While working as archivist for music industry legend Danny Fields in 2015, art historian Marcelo Gabriel Yáñez stumbled upon bundles of Newspaper stashed in the closet. Fields’s memory of the broadsheet was vague. They appeared at Andy Warhol’s Factory at some time in the late 1960s or early ‘70s.
Intrigued, Yáñez set forth to uncover this lost chapter of the New York underground press. Over the next seven years, he reassembled the story of Newspaper, a 14-issue, picture-only periodical that stood at the vanguard of the New York art world from 1968–1971.
Published by Steve Lawrence and edited with Peter Hujar and Andrew Ullrick in New York City, Newspaper elevated photography amid the largely exclusionary world of contemporary art with work from contributors including Andy Warhol, Roy Lichtenstein, Mel Ramos, and photographers Diane Arbus, Richard Avedon, Peter Beard, and Dorothea Lange.
Working across notions of high and low culture, Newspaper imagined the printed page befitting the gallery wall — a notion that worked perfectly with its large size and unbound format for readers at home or viewers to the highly influential 1970 exhibition Information at the Museum of Modern Art.
The Only Real Picture NEWSPAPER
As fate would have it, artist Steve Lawrence and photographer Peter Hujar first met while cruising on Christopher Street in 1965. That same year, they entered an open relationship and began living together in Hujar’s East Village apartment. It was a fortuitous sign of things to come at the outset of their respective careers. But while Hujar’s legacy has been well preserved, Lawrence has largely fallen into obscurity — until now, with the recent publication of Newspaper.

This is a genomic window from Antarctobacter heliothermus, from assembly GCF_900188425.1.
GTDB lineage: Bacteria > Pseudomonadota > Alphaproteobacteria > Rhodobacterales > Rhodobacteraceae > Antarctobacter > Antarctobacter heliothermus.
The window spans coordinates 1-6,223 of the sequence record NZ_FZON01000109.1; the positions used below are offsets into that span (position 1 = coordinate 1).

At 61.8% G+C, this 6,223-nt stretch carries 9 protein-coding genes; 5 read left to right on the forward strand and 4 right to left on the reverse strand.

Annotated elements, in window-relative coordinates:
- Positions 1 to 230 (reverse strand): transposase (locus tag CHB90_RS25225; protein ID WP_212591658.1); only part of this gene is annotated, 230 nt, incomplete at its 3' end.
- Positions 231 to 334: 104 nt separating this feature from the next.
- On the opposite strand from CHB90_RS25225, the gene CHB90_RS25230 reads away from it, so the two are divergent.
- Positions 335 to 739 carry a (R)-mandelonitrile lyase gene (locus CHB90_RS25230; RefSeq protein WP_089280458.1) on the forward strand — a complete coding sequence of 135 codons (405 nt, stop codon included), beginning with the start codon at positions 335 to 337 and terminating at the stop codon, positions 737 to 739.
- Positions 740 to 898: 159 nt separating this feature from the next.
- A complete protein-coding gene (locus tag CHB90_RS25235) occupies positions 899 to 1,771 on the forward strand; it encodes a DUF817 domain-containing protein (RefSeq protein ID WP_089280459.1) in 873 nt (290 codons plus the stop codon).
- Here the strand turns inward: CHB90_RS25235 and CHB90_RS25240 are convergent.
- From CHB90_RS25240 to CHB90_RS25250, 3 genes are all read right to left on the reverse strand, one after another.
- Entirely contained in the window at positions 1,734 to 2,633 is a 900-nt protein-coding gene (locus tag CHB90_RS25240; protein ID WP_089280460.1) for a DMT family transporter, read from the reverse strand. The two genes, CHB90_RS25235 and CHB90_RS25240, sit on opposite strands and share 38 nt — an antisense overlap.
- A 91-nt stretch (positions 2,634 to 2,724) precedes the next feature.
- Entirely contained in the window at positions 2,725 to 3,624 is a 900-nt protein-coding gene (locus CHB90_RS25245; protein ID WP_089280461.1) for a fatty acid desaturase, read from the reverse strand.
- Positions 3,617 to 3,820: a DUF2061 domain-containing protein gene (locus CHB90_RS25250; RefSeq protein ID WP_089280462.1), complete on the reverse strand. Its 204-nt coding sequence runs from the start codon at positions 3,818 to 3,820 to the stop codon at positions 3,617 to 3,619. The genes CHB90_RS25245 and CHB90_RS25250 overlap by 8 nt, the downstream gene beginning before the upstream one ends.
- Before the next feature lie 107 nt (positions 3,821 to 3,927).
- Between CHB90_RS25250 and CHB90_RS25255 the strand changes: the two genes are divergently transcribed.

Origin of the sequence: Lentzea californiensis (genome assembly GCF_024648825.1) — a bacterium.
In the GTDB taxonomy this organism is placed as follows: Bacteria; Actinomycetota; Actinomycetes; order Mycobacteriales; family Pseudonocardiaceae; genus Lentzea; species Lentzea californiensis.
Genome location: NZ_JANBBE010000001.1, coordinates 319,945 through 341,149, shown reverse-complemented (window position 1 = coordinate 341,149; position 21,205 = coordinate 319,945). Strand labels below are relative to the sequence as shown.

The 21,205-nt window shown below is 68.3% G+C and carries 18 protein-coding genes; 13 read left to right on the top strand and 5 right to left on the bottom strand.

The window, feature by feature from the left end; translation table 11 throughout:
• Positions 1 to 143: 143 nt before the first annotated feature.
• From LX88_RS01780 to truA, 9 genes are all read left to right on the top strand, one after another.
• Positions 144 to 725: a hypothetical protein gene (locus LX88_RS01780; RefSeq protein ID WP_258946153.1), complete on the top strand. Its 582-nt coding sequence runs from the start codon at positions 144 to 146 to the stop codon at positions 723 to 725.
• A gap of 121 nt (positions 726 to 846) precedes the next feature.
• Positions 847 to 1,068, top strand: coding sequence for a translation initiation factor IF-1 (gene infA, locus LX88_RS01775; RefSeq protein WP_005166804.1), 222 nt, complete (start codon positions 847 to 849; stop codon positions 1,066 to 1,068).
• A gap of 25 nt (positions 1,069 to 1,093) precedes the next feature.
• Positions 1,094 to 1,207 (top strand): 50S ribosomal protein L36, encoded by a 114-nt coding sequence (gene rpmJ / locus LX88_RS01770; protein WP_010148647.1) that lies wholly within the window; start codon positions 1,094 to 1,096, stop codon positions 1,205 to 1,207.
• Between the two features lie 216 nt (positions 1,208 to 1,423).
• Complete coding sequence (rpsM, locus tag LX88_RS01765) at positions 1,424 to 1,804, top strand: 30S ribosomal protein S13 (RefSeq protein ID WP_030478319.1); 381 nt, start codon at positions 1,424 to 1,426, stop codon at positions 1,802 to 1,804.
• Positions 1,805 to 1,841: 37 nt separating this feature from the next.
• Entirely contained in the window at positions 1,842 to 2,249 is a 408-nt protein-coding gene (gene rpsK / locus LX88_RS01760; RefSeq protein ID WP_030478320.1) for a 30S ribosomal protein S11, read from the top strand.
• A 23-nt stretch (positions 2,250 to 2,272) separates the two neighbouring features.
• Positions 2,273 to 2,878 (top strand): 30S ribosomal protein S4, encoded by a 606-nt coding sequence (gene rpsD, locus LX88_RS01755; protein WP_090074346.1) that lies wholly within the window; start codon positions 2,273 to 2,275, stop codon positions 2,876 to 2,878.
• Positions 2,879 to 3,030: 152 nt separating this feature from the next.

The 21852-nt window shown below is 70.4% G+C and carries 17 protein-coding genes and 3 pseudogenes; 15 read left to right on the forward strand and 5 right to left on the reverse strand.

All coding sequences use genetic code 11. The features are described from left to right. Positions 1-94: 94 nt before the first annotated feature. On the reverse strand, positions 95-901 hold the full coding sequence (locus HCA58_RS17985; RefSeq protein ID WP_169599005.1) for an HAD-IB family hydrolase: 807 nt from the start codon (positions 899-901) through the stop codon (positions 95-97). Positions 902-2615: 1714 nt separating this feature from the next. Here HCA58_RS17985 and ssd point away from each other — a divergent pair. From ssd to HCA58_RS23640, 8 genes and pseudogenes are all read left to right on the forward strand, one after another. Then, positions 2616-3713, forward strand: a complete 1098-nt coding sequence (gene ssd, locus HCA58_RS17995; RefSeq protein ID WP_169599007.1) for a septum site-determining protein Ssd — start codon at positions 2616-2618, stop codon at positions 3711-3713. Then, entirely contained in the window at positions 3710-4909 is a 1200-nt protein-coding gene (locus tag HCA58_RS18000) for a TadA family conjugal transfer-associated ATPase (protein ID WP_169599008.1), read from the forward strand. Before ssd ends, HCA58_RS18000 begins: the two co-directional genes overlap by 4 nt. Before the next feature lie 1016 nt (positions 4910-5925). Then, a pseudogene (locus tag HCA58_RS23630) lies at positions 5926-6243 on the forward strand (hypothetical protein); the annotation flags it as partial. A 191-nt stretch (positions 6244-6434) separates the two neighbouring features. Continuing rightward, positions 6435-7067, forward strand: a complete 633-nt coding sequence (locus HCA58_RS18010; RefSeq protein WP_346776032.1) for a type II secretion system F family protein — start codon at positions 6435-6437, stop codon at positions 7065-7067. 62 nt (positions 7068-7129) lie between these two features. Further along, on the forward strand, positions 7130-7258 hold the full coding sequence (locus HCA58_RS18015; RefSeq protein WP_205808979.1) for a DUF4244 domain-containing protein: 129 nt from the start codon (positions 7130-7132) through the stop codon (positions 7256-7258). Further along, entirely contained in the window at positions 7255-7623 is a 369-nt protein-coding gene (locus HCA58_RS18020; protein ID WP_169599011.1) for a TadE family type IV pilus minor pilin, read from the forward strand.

Newspaper brings together all 14 issues for the first time, along with Marcelo Gabriel Yáñez’s meticulously researched timeline chronicling the behind-the-scenes creation of this revolutionary periodical. Published at a time when the underground press was at its peak, Newspaper sat comfortably at the intersection of art, photography, and queer culture alongside magazines like Andy Warhol’s Interview, Rags, and Gay Power.
Attuned to the revolutionary spirit of the times, Newspaper responded and reflected to the moment in which each issue was made. A few months after the Stonewall Uprising, Newpaper published its fifth issue. For the cover and centerfold, artist Richard Bernstein — the mastermind behind Interview’s iconic covers — created hypnotic nude portrait collage of Warhol Superstar Candy Darling. One of the only nudes of the fabled trans icon, the composite image is rather tongue in cheek, daring viewers to confront their own preconceived ideas — while also beautifully illustrating the mag’s new tag line: “The Only Real Picture NEWSPAPER.”
In a space were words otherwise do not exist, it’s the perfect invitation to do with that what you will. With an eye to letting the images speak for themselves, Newspaper reads like The Family of Man on ‘shrooms. Breaking through conventions, tropes, and clichés with a knowing wink, Newspaper reenvisioned the relationship between the image, the printed page, and the gallery wall, secure in the knowledge that the line between high and low culture was both arbitrary and counterintuitive.
Newspaper is published by Primary Information, 416 pages, $40.00.